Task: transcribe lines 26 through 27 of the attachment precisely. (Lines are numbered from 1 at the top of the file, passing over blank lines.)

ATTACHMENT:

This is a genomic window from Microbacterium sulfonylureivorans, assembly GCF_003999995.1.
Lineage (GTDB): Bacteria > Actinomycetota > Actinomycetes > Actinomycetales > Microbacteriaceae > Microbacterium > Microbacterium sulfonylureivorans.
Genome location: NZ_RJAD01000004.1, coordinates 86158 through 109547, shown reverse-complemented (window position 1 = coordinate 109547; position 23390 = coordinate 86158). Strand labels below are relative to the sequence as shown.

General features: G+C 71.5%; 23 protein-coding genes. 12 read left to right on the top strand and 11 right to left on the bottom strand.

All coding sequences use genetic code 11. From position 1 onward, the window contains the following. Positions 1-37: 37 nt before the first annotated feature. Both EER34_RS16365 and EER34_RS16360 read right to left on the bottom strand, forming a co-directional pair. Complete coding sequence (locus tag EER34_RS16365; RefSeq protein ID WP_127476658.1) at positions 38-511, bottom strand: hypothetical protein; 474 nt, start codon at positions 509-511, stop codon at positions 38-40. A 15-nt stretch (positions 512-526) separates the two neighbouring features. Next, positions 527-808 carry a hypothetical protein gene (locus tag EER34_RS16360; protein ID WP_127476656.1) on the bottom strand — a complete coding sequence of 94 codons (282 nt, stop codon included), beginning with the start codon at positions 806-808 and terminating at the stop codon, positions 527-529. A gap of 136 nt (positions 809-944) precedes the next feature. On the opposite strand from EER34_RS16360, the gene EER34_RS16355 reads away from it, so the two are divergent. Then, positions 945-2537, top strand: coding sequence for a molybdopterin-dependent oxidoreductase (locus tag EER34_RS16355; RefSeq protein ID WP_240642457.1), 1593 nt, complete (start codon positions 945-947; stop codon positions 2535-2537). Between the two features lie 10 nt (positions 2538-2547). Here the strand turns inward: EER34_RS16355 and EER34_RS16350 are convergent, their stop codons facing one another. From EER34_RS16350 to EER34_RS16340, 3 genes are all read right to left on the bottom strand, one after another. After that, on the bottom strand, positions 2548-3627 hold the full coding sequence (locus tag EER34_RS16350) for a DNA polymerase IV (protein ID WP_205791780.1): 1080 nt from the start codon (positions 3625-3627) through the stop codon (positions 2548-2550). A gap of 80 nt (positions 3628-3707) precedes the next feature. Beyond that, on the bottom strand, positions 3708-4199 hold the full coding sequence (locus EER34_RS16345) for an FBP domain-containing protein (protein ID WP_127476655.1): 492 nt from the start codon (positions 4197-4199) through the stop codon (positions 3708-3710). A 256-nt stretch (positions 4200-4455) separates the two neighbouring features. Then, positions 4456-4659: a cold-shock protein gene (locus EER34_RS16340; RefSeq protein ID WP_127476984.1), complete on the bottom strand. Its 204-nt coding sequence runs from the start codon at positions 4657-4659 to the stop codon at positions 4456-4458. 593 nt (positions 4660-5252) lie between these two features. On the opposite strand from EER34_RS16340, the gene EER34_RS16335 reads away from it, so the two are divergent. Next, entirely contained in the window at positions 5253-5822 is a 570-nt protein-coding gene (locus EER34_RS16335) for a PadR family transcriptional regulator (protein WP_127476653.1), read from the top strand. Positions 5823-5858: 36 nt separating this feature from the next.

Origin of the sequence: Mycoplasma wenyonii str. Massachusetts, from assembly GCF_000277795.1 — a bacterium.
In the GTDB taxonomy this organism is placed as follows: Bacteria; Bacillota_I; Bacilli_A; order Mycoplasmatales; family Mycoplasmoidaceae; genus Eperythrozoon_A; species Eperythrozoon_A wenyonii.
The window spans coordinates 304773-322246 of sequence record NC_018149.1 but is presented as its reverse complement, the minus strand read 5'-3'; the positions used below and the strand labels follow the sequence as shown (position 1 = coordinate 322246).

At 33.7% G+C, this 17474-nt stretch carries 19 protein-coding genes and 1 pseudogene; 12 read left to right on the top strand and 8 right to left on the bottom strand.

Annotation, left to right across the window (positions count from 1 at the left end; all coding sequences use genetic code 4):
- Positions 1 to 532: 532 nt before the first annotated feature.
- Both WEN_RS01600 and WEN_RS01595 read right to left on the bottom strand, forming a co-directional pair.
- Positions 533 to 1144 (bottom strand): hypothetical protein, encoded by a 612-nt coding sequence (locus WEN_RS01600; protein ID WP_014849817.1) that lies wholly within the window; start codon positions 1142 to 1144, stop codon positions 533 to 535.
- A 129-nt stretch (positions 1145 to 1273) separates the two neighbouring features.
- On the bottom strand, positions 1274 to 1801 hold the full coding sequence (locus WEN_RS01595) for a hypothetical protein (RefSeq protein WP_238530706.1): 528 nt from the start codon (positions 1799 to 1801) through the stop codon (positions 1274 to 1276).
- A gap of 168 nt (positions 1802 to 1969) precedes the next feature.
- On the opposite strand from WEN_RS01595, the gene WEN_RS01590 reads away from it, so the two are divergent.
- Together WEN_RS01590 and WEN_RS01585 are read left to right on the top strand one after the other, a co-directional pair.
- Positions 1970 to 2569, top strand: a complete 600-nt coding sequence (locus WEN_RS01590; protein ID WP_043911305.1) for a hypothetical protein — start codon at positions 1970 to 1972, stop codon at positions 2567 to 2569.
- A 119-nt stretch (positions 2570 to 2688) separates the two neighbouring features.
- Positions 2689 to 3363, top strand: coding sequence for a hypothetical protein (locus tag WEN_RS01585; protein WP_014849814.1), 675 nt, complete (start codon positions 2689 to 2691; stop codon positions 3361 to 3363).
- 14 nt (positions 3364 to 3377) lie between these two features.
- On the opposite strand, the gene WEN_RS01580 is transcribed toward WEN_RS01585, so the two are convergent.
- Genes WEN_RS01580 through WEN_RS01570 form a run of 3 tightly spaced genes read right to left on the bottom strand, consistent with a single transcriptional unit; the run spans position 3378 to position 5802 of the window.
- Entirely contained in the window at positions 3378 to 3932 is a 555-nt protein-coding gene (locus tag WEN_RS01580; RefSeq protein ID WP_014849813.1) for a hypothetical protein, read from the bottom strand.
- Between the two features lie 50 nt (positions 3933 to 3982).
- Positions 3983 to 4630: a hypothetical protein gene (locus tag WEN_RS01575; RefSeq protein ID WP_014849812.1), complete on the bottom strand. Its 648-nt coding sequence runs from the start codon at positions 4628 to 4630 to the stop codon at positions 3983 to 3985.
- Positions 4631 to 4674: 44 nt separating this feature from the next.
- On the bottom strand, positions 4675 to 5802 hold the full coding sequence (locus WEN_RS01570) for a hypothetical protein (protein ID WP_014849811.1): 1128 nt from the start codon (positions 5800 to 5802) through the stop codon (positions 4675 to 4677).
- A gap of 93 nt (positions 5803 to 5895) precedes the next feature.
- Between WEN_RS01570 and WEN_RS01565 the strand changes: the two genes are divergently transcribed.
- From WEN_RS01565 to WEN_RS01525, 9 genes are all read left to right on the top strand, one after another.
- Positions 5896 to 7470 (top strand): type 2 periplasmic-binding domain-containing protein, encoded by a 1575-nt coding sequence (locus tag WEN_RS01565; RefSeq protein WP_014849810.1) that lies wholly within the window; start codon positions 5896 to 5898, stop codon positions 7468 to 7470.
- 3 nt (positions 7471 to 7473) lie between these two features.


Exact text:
- Between the two features lie 50 nt (positions 3933 to 3982).
- Positions 3983 to 4630: a hypothetical protein gene (locus tag WEN_RS01575; RefSeq protein ID WP_014849812.1), complete on the bottom strand. Its 648-nt coding sequence runs from the start codon at positions 4628 to 4630 to the stop codon at positions 3983 to 3985.